On the other hand, we have the other type of anti-intersectionals, who ‘avoid’ the intersection. With this I mean people who accept the intersection between the different types of oppression exists but, deliberately or for argumentative inertia, rather than focusing on the aspects which ‘unify’ the victims, focus on the differences which divide them.
Rather than finding reasons for people to join more worthy causes, they find reasons for joining fewer. For instance, those vegans who, attempting to be in solidarity with traditional indigenous communities, criticise any type of vegan outreach with any indigenous person. By doing so they may be implying indigenous people are unable to hold a philosophy of avoiding animal exploitation (which, incidentally, this means they may consider them intellectually ‘challenged’) and manifest it in any way appropriate to their culture. Or they may suggest that their culture does not already have vegan values which can evolve into the form of veganism we see elsewhere today (which may not be true and may imply they consider these communities culturally ‘handicapped’).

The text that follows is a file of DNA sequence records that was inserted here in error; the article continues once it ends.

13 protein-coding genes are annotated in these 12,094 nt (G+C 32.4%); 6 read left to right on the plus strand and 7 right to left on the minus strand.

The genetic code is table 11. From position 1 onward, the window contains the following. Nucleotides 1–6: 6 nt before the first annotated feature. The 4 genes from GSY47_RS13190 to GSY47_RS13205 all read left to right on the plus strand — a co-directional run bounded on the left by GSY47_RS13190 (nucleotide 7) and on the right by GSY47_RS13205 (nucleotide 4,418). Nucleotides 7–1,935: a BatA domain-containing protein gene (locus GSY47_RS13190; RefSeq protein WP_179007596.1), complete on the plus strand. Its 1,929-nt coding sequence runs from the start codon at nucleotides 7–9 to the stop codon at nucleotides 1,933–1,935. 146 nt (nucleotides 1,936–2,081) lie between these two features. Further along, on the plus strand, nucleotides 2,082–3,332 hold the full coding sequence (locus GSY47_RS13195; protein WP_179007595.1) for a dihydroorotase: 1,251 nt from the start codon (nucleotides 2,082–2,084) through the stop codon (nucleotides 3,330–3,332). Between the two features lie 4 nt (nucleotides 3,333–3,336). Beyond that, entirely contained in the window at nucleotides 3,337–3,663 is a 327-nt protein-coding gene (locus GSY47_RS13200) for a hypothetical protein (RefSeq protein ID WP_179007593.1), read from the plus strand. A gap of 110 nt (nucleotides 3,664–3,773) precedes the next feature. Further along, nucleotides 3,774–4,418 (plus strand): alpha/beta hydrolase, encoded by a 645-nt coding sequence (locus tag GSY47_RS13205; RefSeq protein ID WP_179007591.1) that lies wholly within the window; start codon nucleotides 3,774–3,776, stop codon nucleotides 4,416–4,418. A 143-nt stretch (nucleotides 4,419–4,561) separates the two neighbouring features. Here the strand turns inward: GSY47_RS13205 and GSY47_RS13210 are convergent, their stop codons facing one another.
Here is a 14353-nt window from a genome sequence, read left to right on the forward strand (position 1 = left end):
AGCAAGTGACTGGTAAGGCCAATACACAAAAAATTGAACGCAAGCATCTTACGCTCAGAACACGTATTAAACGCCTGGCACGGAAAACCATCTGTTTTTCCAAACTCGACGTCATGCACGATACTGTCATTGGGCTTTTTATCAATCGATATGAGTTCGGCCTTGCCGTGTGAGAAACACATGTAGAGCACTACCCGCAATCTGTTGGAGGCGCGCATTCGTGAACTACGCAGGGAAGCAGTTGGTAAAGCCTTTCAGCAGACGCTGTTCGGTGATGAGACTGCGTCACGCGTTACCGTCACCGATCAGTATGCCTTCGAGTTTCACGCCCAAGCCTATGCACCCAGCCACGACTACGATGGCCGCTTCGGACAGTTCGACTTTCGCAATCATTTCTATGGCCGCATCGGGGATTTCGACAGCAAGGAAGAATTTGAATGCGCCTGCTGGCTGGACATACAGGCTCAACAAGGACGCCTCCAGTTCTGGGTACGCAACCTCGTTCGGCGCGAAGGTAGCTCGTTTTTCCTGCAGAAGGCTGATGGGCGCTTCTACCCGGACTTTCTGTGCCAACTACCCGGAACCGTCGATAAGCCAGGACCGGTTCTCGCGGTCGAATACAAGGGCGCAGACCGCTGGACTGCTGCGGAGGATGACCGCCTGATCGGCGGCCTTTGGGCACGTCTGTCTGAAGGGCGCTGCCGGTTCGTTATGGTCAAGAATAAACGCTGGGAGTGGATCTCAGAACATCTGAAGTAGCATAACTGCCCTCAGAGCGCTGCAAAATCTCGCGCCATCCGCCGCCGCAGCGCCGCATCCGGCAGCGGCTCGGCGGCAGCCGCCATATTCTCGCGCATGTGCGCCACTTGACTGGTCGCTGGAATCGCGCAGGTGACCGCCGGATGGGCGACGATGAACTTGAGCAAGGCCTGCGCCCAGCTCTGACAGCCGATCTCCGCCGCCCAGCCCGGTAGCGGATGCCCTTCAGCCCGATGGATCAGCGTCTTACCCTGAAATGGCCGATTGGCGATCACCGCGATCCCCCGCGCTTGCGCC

Another example may be those vegans who, waving anti-discrimination flags, disapprove of the promotion of vegan-friendly alternatives to ‘service animals’ for people with disabilities. By doing so, these may be suggesting that those who are not fully physically ‘able’ cannot become ethical vegans (which implies they think their physical disability may limit the philosophical beliefs they can adhere to), and therefore would not be interested in such alternatives.
These people may define themselves as intersectionals because they claim to fight for several causes or movements that intersect, but if you look deeper their narratives are often based on focusing on the differences between such causes. Sometimes even weaponizing them to ‘expel’ others from their circles, exiling them forever into the oppressor’s land.